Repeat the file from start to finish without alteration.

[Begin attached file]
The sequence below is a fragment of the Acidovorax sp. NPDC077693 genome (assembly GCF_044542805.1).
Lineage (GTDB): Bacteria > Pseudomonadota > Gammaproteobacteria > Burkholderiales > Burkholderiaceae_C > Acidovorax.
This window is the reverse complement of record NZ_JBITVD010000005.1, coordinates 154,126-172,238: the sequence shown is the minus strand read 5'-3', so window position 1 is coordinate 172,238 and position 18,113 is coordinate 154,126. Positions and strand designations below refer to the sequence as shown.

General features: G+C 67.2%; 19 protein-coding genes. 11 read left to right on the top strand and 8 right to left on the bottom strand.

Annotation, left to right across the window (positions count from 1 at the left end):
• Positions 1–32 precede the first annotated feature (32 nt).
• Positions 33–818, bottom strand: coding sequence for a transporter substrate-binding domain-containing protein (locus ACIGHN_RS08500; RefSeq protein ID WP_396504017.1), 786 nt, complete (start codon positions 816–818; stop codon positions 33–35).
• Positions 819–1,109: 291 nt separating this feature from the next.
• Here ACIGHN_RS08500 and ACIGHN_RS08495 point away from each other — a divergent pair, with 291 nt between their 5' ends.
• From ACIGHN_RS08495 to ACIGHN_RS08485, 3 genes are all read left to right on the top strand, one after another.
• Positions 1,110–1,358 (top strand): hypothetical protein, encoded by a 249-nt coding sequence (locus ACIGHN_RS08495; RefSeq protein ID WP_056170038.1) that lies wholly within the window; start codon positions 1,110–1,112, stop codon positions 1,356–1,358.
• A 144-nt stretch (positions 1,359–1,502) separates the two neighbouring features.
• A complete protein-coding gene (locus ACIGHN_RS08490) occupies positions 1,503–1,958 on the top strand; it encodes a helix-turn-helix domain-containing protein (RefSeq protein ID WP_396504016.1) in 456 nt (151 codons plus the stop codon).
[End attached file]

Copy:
The sequence below is a fragment of the Acidovorax sp. NPDC077693 genome (assembly GCF_044542805.1).
Lineage (GTDB): Bacteria > Pseudomonadota > Gammaproteobacteria > Burkholderiales > Burkholderiaceae_C > Acidovorax.
This window is the reverse complement of record NZ_JBITVD010000005.1, coordinates 154,126-172,238: the sequence shown is the minus strand read 5'-3', so window position 1 is coordinate 172,238 and position 18,113 is coordinate 154,126. Positions and strand designations below refer to the sequence as shown.

General features: G+C 67.2%; 19 protein-coding genes. 11 read left to right on the top strand and 8 right to left on the bottom strand.

Annotation, left to right across the window (positions count from 1 at the left end):
• Positions 1–32 precede the first annotated feature (32 nt).
• Positions 33–818, bottom strand: coding sequence for a transporter substrate-binding domain-containing protein (locus ACIGHN_RS08500; RefSeq protein ID WP_396504017.1), 786 nt, complete (start codon positions 816–818; stop codon positions 33–35).
• Positions 819–1,109: 291 nt separating this feature from the next.
• Here ACIGHN_RS08500 and ACIGHN_RS08495 point away from each other — a divergent pair, with 291 nt between their 5' ends.
• From ACIGHN_RS08495 to ACIGHN_RS08485, 3 genes are all read left to right on the top strand, one after another.
• Positions 1,110–1,358 (top strand): hypothetical protein, encoded by a 249-nt coding sequence (locus ACIGHN_RS08495; RefSeq protein ID WP_056170038.1) that lies wholly within the window; start codon positions 1,110–1,112, stop codon positions 1,356–1,358.
• A 144-nt stretch (positions 1,359–1,502) separates the two neighbouring features.
• A complete protein-coding gene (locus ACIGHN_RS08490) occupies positions 1,503–1,958 on the top strand; it encodes a helix-turn-helix domain-containing protein (RefSeq protein ID WP_396504016.1) in 456 nt (151 codons plus the stop codon).